(…)

Thomas J. Fleming

 

(Publicado simultaneamente no “Hempel’s Ravens“)

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Quis custodiet ipsos custodes? Parte III

11 Janeiro, 2007

Até agora, não fomos capazes de formular um contrargumento sólido contra a posição de Platão relativamente à democracia. Podemos colocar o argumento de Platão da seguinte forma:

1. Governar é uma competência.
2. É racional deixar o exercício de competências a especialistas.
3. Numa democracia, o povo exerce o poder.
4. O povo não é especialista.

Logo:

5. A democracia é irracional.

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Quis custodiet ipsos custodes? Parte II

4 Janeiro, 2007

Concluímos o ultimo artigo com o argumento devastador de Platão contra a Democracia. Mas não existirá pontos menos consistentes no argumento do filósofo, a partir dos quais possamos ripostar?

O sistema dos guardiões é, supostamente, uma ditadura. Uma ditadura benevolente, mas ainda assim, de caractér ditatorial. Apesar de os Guardiões que Sócrates propõe não serem os tiranos sedentos de poder que vimos surgir em vários pontos da nossa história, e colhem os frutos de uma educação rica e rigorosa, não serão, acima de tudo, humanos?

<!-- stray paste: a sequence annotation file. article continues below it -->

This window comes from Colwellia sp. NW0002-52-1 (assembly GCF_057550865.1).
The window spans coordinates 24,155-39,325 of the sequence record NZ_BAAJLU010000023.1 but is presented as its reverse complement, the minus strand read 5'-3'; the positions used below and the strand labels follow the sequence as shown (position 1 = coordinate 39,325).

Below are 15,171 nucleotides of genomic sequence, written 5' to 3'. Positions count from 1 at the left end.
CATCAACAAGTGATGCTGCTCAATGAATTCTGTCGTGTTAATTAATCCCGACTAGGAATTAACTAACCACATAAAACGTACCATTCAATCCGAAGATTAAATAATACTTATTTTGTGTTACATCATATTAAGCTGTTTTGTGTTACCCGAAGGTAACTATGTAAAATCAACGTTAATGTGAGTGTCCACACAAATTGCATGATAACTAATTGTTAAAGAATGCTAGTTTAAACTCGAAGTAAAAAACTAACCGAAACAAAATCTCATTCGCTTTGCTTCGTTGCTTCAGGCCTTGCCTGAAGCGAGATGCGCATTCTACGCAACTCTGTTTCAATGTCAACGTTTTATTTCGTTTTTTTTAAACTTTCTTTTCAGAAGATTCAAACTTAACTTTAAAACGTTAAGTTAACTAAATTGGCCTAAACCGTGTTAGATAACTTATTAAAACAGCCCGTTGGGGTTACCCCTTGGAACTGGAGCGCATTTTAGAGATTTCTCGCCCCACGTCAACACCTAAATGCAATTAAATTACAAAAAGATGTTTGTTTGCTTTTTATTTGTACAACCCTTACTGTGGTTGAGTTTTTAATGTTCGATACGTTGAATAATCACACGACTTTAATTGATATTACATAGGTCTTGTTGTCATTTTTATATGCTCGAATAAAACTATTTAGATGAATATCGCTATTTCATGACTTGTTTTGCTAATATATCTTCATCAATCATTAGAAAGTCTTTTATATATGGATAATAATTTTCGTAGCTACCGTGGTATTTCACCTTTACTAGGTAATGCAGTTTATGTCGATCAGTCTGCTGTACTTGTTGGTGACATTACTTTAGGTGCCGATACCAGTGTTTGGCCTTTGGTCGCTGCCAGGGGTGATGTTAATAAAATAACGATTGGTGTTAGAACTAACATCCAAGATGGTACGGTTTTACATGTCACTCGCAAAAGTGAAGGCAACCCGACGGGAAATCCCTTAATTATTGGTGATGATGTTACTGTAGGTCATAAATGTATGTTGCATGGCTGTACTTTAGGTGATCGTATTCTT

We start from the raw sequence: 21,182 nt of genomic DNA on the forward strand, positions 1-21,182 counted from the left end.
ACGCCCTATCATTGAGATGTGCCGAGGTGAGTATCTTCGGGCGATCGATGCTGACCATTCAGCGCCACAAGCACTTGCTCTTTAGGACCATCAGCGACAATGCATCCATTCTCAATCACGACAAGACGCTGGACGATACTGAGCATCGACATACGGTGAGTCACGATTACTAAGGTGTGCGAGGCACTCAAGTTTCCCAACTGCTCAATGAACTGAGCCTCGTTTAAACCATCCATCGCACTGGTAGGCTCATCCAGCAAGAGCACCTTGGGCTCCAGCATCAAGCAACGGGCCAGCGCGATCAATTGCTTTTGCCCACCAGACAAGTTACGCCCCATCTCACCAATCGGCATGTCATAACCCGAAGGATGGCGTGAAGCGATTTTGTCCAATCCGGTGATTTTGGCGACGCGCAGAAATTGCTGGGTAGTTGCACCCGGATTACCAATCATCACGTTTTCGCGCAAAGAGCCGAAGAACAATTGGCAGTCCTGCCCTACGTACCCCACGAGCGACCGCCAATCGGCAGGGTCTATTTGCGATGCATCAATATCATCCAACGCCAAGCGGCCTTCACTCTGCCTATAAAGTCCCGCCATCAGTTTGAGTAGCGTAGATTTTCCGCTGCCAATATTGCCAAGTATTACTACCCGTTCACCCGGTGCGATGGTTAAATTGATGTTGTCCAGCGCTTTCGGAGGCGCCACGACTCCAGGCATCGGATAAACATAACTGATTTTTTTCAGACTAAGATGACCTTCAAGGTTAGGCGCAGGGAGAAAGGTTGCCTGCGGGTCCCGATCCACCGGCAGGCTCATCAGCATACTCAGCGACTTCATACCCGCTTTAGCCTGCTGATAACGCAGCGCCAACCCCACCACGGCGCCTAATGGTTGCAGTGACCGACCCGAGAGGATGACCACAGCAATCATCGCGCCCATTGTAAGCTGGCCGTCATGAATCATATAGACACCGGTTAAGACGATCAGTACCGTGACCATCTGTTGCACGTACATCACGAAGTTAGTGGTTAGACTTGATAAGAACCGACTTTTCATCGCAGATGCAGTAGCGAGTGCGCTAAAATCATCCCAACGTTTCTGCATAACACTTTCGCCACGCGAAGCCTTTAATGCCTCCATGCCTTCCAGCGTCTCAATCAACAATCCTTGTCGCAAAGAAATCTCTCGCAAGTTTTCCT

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“Quis custodiet ipsos custodes?” Parte I

2 Janeiro, 2007

“Qui custodiet ipsos custodes?“, é a frase latina para ‘Quem guardará os guardiões?’

Os leitores que já tiverem tido o prazer de folhear a extensa obra filosófica de Platão reconhecerão a questão enquanto uma das maiores objecções ao governo dos ‘Reis Filósofos’, déspotas iluminados e benevolentes cujo único propósito é governar desinteressadamente em prol da comunidade.

Para os leitores que nunca o fizeram, irei proceder neste artigo à exposição do argumento de Platão contra a Democracia, apresentando os seus argumentos e contrapondo a partir de vários pontos de vista.